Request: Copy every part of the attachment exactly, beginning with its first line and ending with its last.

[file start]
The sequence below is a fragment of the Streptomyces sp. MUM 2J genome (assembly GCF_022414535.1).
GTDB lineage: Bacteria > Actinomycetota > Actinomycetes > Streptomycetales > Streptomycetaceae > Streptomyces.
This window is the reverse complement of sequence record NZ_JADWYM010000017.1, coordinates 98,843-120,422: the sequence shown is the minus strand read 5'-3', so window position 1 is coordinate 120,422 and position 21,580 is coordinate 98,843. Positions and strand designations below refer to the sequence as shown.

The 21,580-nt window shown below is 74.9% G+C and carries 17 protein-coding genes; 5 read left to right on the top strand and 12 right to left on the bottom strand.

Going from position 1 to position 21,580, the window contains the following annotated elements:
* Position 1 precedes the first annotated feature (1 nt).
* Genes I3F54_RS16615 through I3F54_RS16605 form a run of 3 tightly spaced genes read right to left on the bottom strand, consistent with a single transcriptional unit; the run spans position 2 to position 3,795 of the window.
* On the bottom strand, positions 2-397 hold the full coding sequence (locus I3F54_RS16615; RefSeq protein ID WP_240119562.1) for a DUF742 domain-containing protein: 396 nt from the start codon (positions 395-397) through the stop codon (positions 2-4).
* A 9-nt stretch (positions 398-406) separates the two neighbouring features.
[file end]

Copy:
The sequence below is a fragment of the Streptomyces sp. MUM 2J genome (assembly GCF_022414535.1).
GTDB lineage: Bacteria > Actinomycetota > Actinomycetes > Streptomycetales > Streptomycetaceae > Streptomyces.
This window is the reverse complement of sequence record NZ_JADWYM010000017.1, coordinates 98,843-120,422: the sequence shown is the minus strand read 5'-3', so window position 1 is coordinate 120,422 and position 21,580 is coordinate 98,843. Positions and strand designations below refer to the sequence as shown.

The 21,580-nt window shown below is 74.9% G+C and carries 17 protein-coding genes; 5 read left to right on the top strand and 12 right to left on the bottom strand.

Going from position 1 to position 21,580, the window contains the following annotated elements:
* Position 1 precedes the first annotated feature (1 nt).
* Genes I3F54_RS16615 through I3F54_RS16605 form a run of 3 tightly spaced genes read right to left on the bottom strand, consistent with a single transcriptional unit; the run spans position 2 to position 3,795 of the window.
* On the bottom strand, positions 2-397 hold the full coding sequence (locus I3F54_RS16615; RefSeq protein ID WP_240119562.1) for a DUF742 domain-containing protein: 396 nt from the start codon (positions 395-397) through the stop codon (positions 2-4).
* A 9-nt stretch (positions 398-406) separates the two neighbouring features.